Place cells are specialised neurons in the hippocampus, each of which was found to be activated when a lab animal enters a particular space in its environment, called the place field. A joint activation of many place cells builds up an inner map of the environment, enabling navigation. However, the work of O’Keefe and others was performed on rodents navigating in small environments, such as the one-by-one-meter box – so the place cells in their hippocampus could accommodate the required number of place fields, each corresponding to an area of about 10 centimetres in diameter. If indeed each place cell in the animal’s hippocampus represents one singular small space in the environment, then bats would need about 1013–1015 neurons to carry out the correct computation for the span of their multi-kilometre flight routes – but their hippocampus has only about 105 neurons, and yet they still manage to navigate.
Owing to their unique experimental setup, Ulanovsky and his team were able to add a significant piece to the spatial cognition puzzle. They found that when bats navigate a large environment, place cells shift their behaviour completely from the traditional model.
First of all, it turned out that a single neuron can represent multiple place fields, rather than just one, as was thought in the past. On top of that, the size of each place field is not uniform and changes according to location, sometimes by a 20-fold difference. In other words, each neuron can be activated by several locations, and each represented location may differ dramatically in size, i.e. has a different resolution.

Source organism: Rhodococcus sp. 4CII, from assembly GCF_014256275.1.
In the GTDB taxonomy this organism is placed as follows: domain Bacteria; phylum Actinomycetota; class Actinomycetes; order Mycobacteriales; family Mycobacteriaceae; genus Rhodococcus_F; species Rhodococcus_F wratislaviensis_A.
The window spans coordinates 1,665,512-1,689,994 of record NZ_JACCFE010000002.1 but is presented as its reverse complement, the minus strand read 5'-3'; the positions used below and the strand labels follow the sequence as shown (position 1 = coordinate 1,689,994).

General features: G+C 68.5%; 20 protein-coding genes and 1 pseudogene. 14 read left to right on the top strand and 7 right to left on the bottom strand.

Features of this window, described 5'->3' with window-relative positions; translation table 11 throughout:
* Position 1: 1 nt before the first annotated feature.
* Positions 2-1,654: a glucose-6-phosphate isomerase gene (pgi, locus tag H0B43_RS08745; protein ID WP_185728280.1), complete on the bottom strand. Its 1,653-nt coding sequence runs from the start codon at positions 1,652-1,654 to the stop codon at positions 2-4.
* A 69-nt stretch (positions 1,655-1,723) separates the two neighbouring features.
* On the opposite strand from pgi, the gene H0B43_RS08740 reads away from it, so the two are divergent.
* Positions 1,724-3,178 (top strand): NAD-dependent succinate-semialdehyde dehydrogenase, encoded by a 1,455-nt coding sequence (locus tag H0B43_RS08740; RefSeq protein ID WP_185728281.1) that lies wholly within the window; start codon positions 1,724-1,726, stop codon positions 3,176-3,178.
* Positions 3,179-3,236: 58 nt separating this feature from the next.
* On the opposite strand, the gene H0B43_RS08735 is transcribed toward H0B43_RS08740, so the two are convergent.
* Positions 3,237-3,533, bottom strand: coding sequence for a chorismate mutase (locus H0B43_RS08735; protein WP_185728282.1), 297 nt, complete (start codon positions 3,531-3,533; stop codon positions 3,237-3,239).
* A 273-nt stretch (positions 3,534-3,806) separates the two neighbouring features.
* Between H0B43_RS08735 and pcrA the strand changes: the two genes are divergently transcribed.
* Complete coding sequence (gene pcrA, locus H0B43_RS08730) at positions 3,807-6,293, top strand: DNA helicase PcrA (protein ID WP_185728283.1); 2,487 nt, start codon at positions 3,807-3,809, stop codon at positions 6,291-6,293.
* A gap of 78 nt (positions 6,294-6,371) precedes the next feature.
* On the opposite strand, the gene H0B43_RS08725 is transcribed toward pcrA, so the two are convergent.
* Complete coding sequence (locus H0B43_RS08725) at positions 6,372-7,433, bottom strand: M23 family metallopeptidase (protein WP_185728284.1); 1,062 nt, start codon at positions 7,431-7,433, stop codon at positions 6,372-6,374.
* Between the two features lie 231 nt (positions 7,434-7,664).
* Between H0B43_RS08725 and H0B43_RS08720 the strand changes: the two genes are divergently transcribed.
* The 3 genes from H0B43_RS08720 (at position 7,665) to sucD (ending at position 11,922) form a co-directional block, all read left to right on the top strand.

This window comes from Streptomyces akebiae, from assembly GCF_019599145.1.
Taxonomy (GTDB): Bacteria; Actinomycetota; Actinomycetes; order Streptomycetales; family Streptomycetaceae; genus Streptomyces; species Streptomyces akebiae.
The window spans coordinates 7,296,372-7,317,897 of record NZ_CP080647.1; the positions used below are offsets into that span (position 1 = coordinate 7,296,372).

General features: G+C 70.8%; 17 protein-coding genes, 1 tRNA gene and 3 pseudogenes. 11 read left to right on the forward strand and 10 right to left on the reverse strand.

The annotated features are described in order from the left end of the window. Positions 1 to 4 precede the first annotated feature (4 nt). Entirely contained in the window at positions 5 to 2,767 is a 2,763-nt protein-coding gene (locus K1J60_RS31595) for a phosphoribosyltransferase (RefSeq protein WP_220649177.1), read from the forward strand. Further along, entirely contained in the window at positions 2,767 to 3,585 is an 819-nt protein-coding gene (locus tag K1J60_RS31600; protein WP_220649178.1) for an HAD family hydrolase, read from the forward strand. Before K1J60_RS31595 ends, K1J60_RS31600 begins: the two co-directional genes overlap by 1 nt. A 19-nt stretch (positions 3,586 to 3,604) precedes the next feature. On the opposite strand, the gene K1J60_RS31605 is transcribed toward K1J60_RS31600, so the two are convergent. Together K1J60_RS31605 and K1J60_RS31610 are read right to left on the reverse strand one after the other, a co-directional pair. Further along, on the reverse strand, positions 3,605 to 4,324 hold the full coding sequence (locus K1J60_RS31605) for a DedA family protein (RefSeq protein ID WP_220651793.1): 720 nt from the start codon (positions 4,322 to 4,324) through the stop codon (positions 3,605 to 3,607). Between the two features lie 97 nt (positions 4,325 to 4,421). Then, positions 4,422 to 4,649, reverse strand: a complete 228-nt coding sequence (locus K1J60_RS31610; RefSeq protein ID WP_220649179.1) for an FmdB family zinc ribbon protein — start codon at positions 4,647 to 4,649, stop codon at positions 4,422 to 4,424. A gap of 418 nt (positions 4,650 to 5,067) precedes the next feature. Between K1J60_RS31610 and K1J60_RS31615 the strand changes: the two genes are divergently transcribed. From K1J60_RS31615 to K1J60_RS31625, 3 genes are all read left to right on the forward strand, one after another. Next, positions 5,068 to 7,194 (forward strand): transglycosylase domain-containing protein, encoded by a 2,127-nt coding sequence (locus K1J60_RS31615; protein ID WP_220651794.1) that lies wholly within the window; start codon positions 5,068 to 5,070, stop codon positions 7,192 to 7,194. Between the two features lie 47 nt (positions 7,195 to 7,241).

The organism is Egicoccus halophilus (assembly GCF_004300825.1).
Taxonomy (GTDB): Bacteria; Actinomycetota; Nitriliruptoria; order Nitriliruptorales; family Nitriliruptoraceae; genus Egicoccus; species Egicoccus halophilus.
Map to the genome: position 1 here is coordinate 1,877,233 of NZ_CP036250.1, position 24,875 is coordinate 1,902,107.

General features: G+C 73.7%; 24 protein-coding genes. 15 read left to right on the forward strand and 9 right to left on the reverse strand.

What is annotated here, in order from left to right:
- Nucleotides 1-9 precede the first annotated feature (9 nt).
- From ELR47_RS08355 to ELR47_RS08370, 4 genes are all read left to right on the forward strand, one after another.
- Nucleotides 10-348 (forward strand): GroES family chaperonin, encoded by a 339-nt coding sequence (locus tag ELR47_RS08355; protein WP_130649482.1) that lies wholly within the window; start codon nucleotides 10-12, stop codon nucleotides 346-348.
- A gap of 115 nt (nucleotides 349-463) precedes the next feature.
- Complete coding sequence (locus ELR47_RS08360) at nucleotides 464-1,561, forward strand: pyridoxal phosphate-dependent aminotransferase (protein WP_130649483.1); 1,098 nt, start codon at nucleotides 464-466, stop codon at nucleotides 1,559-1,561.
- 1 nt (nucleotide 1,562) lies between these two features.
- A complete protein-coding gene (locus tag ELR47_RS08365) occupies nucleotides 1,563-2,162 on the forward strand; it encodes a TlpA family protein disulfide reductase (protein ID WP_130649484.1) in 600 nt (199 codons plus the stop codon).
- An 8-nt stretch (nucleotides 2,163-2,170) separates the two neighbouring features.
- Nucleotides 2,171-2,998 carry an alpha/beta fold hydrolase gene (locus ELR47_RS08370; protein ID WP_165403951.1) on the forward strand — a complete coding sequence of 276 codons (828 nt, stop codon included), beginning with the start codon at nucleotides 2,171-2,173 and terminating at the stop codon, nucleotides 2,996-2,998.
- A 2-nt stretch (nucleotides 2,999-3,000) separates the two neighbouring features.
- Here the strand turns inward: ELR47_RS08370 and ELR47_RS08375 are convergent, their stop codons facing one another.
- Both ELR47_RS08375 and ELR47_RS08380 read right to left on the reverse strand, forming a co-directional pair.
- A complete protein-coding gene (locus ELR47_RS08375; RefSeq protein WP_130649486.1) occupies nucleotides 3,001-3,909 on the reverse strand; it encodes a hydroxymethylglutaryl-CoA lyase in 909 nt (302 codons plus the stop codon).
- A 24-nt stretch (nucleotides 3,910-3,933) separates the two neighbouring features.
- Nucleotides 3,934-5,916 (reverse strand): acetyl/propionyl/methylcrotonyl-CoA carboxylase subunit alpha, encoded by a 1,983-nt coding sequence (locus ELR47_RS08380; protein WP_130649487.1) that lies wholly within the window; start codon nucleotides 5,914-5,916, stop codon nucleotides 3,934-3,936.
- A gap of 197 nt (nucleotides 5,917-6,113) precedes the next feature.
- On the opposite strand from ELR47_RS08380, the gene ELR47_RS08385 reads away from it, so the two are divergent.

This multi-field multi-scale coding scheme can explain the discrepancy left behind by the traditional model wherein more neurons are required for computing navigation than there actually are in the hippocampus. Interestingly, the same type of code was found from the very first day of the bats’ exposure to the tunnel, and in both wild-born and lab-born bats – attesting to the robustness of the multi-field multi-scale representation of space.
To expand further on their empirical findings, Ulanovsky collaborated with theoreticians Professor Misha Tsodyks, a departmental colleague from Weizmann, and Dr Johnatan Aljadeff, a former postdoctoral fellow at Weizmann and now a Professor at the University of California in San Diego, to create a computerised simulation of the newly discovered code. By comparing this code to the traditional model they found that while in smaller environments there is no significant difference between the two in terms of the system’s accuracy, the new code is far more efficient in larger environments, and the system performs fewer location errors. Further analysis by PhD student Gily Ginosar provided insight into why the multi-field multi-scale code is observed in large environments but not in small ones.
“Additional theoretical modelling supplied a potential mechanistic explanation as to how and where this code is formed in the mammalian hippocampus,” Ulanovsky said.
“We believe that our findings are applicable to spatial perception of very large environments across mammalian species, including humans.”